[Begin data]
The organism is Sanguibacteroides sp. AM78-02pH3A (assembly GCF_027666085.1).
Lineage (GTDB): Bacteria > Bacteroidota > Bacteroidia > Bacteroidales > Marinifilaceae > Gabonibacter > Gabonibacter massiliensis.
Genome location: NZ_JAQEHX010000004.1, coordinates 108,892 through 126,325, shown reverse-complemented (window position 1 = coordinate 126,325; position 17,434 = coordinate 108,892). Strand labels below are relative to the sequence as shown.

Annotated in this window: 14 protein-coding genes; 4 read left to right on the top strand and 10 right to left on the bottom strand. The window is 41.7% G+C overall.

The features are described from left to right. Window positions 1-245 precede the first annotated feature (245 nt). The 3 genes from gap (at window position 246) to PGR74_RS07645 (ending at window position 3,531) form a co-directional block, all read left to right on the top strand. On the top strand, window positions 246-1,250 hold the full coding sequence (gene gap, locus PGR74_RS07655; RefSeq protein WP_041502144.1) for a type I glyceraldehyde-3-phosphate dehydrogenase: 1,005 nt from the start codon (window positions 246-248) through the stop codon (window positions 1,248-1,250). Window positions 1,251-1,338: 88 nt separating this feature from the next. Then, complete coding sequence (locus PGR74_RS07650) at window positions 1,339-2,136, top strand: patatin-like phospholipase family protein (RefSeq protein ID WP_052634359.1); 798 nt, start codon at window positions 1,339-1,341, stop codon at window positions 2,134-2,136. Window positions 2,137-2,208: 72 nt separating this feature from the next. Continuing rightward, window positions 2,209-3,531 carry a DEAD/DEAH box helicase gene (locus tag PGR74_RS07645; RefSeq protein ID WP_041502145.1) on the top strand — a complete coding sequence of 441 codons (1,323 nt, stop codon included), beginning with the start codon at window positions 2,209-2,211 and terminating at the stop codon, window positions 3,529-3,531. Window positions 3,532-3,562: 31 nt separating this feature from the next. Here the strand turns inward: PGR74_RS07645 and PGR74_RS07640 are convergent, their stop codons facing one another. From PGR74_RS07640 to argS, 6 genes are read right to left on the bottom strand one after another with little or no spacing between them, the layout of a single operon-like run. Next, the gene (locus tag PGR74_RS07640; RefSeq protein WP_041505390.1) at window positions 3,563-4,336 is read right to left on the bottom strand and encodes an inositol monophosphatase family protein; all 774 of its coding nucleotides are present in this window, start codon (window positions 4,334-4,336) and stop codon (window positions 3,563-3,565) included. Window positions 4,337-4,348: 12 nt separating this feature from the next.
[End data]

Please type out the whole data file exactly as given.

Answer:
The organism is Sanguibacteroides sp. AM78-02pH3A (assembly GCF_027666085.1).
Lineage (GTDB): Bacteria > Bacteroidota > Bacteroidia > Bacteroidales > Marinifilaceae > Gabonibacter > Gabonibacter massiliensis.
Genome location: NZ_JAQEHX010000004.1, coordinates 108,892 through 126,325, shown reverse-complemented (window position 1 = coordinate 126,325; position 17,434 = coordinate 108,892). Strand labels below are relative to the sequence as shown.

Annotated in this window: 14 protein-coding genes; 4 read left to right on the top strand and 10 right to left on the bottom strand. The window is 41.7% G+C overall.

The features are described from left to right. Window positions 1-245 precede the first annotated feature (245 nt). The 3 genes from gap (at window position 246) to PGR74_RS07645 (ending at window position 3,531) form a co-directional block, all read left to right on the top strand. On the top strand, window positions 246-1,250 hold the full coding sequence (gene gap, locus PGR74_RS07655; RefSeq protein WP_041502144.1) for a type I glyceraldehyde-3-phosphate dehydrogenase: 1,005 nt from the start codon (window positions 246-248) through the stop codon (window positions 1,248-1,250). Window positions 1,251-1,338: 88 nt separating this feature from the next. Then, complete coding sequence (locus PGR74_RS07650) at window positions 1,339-2,136, top strand: patatin-like phospholipase family protein (RefSeq protein ID WP_052634359.1); 798 nt, start codon at window positions 1,339-1,341, stop codon at window positions 2,134-2,136. Window positions 2,137-2,208: 72 nt separating this feature from the next. Continuing rightward, window positions 2,209-3,531 carry a DEAD/DEAH box helicase gene (locus tag PGR74_RS07645; RefSeq protein ID WP_041502145.1) on the top strand — a complete coding sequence of 441 codons (1,323 nt, stop codon included), beginning with the start codon at window positions 2,209-2,211 and terminating at the stop codon, window positions 3,529-3,531. Window positions 3,532-3,562: 31 nt separating this feature from the next. Here the strand turns inward: PGR74_RS07645 and PGR74_RS07640 are convergent, their stop codons facing one another. From PGR74_RS07640 to argS, 6 genes are read right to left on the bottom strand one after another with little or no spacing between them, the layout of a single operon-like run. Next, the gene (locus tag PGR74_RS07640; RefSeq protein WP_041505390.1) at window positions 3,563-4,336 is read right to left on the bottom strand and encodes an inositol monophosphatase family protein; all 774 of its coding nucleotides are present in this window, start codon (window positions 4,334-4,336) and stop codon (window positions 3,563-3,565) included. Window positions 4,337-4,348: 12 nt separating this feature from the next.